Announcement

Collapse
No announcement yet.

What do you take with you when you BC ski?

Collapse
X
 
  • Filter
  • Time
  • Show
Clear All
new posts

  • What do you take with you when you BC ski?

    I'm going to try to be well prepared for the BC when the 2014-5 season comes. Obviously, I need skis, skins, poles, bindings and boots. Oh, and a shovel, probe and avi transceiver. But there is a lot more, and I would like to be prepared.

    What's in your backpack (or pockets) when you hit the slopes for ? What have you regretted not having with you, or saw someone else had and thought "great idea"?

  • #2
    Spend the summer reading this blog and going through the archives- http://www.wildsnow.com/
    You will be hard pressed to find a better resource for back country ski touring. That blog and this one of coursehttp://www.earnyourturns.com/

    Of course the usual stuff you bring for back packing, food, water, first aid, repair kit, clean socks, extra gloves, synthetic puffy, headlamp, fire starter, lighter, SOS emergency bivy etc, etc...
    Last edited by airinwrite; 29 March 2014, 11:13 AM.

    Comment


    • #3
      Half dozen Voile straps. Great for first aid, sled building, ski repair.

      Comment


      • #4
        Zip Ties. Cobbles broken bindings together better than anything.

        Comment


        • #5
          headlamp, Voile straps, compass, GPS (depending where we are going) , extra mitts, extra metal clips for end tail of climbing skins . In the Targa and 7TM binding days, I carried a field repair kit. Small roll of duct tape. Cell phone (if you have coverage) with local Ski Patrol number on speed dial. Small down puff, if I'm not wearing it. Chocolate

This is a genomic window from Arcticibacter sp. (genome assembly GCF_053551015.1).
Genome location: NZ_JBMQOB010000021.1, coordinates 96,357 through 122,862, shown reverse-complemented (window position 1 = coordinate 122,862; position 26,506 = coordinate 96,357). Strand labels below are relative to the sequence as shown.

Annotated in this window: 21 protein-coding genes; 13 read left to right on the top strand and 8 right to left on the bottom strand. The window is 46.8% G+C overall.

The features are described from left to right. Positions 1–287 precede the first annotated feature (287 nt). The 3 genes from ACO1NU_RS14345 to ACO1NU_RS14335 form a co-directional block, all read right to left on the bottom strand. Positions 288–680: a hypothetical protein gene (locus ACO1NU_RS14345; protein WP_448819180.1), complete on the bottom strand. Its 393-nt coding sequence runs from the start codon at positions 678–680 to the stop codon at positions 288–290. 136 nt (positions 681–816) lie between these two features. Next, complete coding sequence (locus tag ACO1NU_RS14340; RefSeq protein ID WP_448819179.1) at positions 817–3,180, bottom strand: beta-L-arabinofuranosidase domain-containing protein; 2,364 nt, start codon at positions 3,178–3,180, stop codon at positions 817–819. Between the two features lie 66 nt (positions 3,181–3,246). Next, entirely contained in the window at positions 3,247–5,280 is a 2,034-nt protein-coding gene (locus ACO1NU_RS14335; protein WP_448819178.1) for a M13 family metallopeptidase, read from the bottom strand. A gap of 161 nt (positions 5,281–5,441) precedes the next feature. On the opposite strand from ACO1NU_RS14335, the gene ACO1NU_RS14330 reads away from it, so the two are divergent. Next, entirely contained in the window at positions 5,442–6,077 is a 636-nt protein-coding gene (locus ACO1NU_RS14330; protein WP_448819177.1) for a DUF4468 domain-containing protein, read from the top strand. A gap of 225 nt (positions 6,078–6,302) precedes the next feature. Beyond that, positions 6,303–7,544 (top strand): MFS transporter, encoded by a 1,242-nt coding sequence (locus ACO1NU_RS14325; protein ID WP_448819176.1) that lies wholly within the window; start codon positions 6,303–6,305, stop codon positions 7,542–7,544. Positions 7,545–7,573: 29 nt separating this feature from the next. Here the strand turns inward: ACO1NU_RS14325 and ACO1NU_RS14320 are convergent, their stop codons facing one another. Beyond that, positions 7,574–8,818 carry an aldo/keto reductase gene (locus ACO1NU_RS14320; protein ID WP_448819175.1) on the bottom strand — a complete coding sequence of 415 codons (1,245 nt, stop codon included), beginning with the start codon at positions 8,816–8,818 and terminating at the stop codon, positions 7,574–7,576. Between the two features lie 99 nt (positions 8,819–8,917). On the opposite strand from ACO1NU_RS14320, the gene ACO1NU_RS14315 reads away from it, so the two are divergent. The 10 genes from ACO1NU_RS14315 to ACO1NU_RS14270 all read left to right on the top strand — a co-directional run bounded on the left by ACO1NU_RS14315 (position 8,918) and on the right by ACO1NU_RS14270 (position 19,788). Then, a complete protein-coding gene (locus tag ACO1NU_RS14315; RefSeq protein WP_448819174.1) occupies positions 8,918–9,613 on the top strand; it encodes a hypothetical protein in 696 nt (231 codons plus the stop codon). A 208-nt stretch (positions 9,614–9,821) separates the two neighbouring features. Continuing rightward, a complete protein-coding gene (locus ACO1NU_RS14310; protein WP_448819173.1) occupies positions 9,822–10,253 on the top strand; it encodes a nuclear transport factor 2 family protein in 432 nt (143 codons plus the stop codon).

Comment


          • #6
            All of the items listed above should be carried to be a responsible backcountry traveler. If you're in a heavily used and familiar area, you might get away with not packing some of these items...

            The emergency items I find myself using the most are an extra pair of dry mittens after my primary pair have become soaked and useless. And a multi-tool (if you're the only person packing one in a group, this will most likely be used on most tours).
            Tell me where you are skiing and what the conditions are: http://mountainhub.com/
            Ski with me: https://www.meetup.com/Sierra-Club-Hiking-Reno/
            Stalk me: https://www.facebook.com/danomike

            Comment


            • #7
              In addition to what you list, for a day trip: small multitool, minimal repair kit (Voile strap or two, mixable packets for two-part epoxy, 2-3 binding screws, some cord and lamp wire, a pole splint w/ spare basket), headlamp, compass, map, skin wax (glop stopper), duct tape (on my poles), pared-down first aid kit (band-aids, tweezers, Moleskin, antibiotic cream, gauze in some form, first aid tape, lightweight self-sticking ace bandage, aspirin, handi-wipes, small scissors if the multitool doesn't have one), lightweight waterproof hardshell, lightweight puffy, extra gloves, food and water.